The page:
Many years ago, on a work trip to Kenya, I spent a rare afternoon off, sitting on my hotel balcony, writing in my journal, trying to make sense of my experiences interviewing children with AIDS and their caregivers.
My heart was broken, and I spent a couple of hours writing it all out.
I had gone out to the balcony hoping to catch a breeze off the Indian Ocean. That didn’t happen, but the water sparkling through the palm trees looked quite pretty, so I stayed.
When I looked up from my writing, the water had silently drained away, and all that was left was brown ook. The jet skis that had been bobbing at anchor an hour ago were now resting on the ground.
I found it alarming how silently it had stolen away.
But the man with the camel was still walking him up and down the beach selling rides to tourists, and there were still children splashing around in the pool, and I finally remembered the existence of tides and relaxed a little.
The quietness of it, the way it happened with no regard for whether or not anyone was watching I found deeply unsettling.
My only other experience with tides was on a trip to England with my parents when I was three. My aunt and uncle took us to the beach for a picnic.
We were having a lovely time when all of a sudden, my uncle sounded the alert.
“Tide’s coming in!” he shouted.
And we all grabbed something and ran to higher ground.
So I can be excused for thinking that every ebb and flow of the tide was announced, noted and acted upon. I thought maybe a bell would ring or a whistle blow. But it just happens.
I wonder what it would be like to live somewhere and witness that daily creeping in and out?
To know that at certain points in the day, parts of your world would be inaccessible? To have to bow to a greater authority than your human desires?
What would it be like to want to go for a ride on your jet ski when the ocean was a hundred yards away? What would it be like to have to time your picnics for when the beach was there and not under three feet of water? To know that you had to get back to higher ground or risk being cut off until the tide rolled out again?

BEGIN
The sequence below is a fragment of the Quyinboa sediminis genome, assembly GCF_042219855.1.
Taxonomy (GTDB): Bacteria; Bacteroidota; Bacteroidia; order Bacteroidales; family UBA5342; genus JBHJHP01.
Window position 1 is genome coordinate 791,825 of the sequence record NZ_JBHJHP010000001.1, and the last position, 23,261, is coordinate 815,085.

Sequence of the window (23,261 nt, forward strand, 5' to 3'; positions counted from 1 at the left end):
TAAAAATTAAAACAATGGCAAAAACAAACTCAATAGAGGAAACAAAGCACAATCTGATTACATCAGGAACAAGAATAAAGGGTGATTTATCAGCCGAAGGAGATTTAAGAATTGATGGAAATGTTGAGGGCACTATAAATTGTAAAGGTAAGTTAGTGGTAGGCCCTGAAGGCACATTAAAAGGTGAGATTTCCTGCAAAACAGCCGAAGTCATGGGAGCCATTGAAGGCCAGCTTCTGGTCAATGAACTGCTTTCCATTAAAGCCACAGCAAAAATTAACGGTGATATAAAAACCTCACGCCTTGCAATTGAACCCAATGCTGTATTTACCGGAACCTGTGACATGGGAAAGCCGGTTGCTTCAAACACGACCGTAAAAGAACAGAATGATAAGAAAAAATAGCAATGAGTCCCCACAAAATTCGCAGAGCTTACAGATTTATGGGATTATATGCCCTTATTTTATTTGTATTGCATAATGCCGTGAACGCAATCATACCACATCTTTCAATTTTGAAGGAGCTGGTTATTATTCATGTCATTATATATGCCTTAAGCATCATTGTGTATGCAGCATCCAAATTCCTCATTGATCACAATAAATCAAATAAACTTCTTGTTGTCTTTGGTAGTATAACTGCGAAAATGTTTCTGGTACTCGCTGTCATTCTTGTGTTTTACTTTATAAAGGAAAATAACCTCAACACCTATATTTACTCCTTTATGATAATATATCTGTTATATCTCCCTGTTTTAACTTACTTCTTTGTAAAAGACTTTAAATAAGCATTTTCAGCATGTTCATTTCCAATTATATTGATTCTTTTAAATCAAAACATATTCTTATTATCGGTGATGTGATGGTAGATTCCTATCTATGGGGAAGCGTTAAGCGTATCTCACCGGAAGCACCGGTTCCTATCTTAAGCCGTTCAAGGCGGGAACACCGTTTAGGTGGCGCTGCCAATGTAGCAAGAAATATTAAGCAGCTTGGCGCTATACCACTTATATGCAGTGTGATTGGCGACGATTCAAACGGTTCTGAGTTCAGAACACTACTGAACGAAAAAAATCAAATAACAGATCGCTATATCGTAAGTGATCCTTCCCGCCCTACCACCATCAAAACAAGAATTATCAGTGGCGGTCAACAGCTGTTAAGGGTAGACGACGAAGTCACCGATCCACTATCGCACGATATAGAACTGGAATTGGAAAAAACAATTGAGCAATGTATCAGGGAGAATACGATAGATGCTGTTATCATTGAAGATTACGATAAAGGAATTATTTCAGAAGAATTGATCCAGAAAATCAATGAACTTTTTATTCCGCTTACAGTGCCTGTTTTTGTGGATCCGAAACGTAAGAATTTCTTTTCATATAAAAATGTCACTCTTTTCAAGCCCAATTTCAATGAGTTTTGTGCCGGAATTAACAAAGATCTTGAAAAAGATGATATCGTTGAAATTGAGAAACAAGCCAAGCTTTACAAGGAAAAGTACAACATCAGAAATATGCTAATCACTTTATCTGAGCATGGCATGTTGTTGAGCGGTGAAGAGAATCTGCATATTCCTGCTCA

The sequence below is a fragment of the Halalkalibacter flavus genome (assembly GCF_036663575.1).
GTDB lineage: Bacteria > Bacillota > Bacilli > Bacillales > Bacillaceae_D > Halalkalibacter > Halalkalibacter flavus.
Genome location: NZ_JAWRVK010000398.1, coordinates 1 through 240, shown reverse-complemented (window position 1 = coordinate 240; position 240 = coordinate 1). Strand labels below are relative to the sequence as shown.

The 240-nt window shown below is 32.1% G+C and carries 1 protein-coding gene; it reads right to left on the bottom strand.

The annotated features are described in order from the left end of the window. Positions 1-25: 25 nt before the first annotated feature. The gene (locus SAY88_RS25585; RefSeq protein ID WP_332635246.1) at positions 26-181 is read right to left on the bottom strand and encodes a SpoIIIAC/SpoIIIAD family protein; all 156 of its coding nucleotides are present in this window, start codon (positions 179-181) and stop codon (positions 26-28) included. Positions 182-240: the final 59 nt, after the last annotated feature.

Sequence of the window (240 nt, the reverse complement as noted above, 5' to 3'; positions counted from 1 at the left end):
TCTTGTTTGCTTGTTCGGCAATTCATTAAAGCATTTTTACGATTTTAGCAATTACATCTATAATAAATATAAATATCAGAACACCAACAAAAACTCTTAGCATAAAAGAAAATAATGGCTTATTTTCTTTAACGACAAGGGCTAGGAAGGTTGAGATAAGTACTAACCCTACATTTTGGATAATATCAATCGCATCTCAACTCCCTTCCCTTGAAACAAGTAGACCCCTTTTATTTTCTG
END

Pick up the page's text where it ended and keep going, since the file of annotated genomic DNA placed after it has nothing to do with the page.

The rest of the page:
I think it would make me more humble, more relaxed about my grand plans and schemes.
I do occasionally make plans that depend on fine weather.
Picnics in summer have to move indoors if it rains.
And in the winter, I always have one eye on the forecast and road conditions if I want to go anywhere by car.
But these are only occasional nods to the supremacy of nature. The tides are a daily occurrence with their own timing and authority.
So what’s a land-locked girl to do if she wants access to that kind of wisdom?
I do pay nominal attention to the shortening and lengthening of days. I’ve noticed that the crickets have started chirping at night and the geese are practising their flight formations.
But, of course, I can always flip on a light and ignore the darkness.
I can pretend that summer isn’t drawing to a close. These subtle changes only affect me if I choose to let them. Until that first snowfall, I can be in complete denial that seasons change.
I think maybe I’ll start to track the phases of the moon.
It won’t affect my daily life the way the tides would. But it’s more about noticing, I think. It’s about seeing that there are forces at work that are bigger than us.
And maybe, who knows?
Maybe I’ll discover a rhythm to my life that I hadn’t noticed before, one that’s tied to the rhythm of the moon. One that I can learn to rely on. One that will make me more humble, more relaxed.
I’ve been looking at the moon for the last several nights. The skies have been clear, and it shines so brightly. We are, according to the calendar I looked up online, in the last quarter. The New Moon will be on August 30.
I clearly have no idea what I’m seeing. I thought it was getting bigger… I see I have much to learn, much to notice.
Has this taking a moment to look at the moon, to try to notice the changes and situate myself in its cycle changed my life in any way?
It makes me happy to look, to say, “Oh, there you are!”
It’s bigger than me, and it changes whether I want it to or not.
That’s all to the good. More research will ensue.
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I grew up on an island – Prince Edward Island – long before “The Bridge” when it was only accessible by ferry. Tides were just a way of life; never thought much of it. But yet our lives, in many ways, revolved around them. Tides were our time, our real clocks, our ebb and flow of island life. Funny, I never really thought of what it would be like to not live by the tides, until I read your post. Fascinating. All a matter of perspective, I suppose 🙂 And, of course, tides are intricately connected to the phases of the moon… xo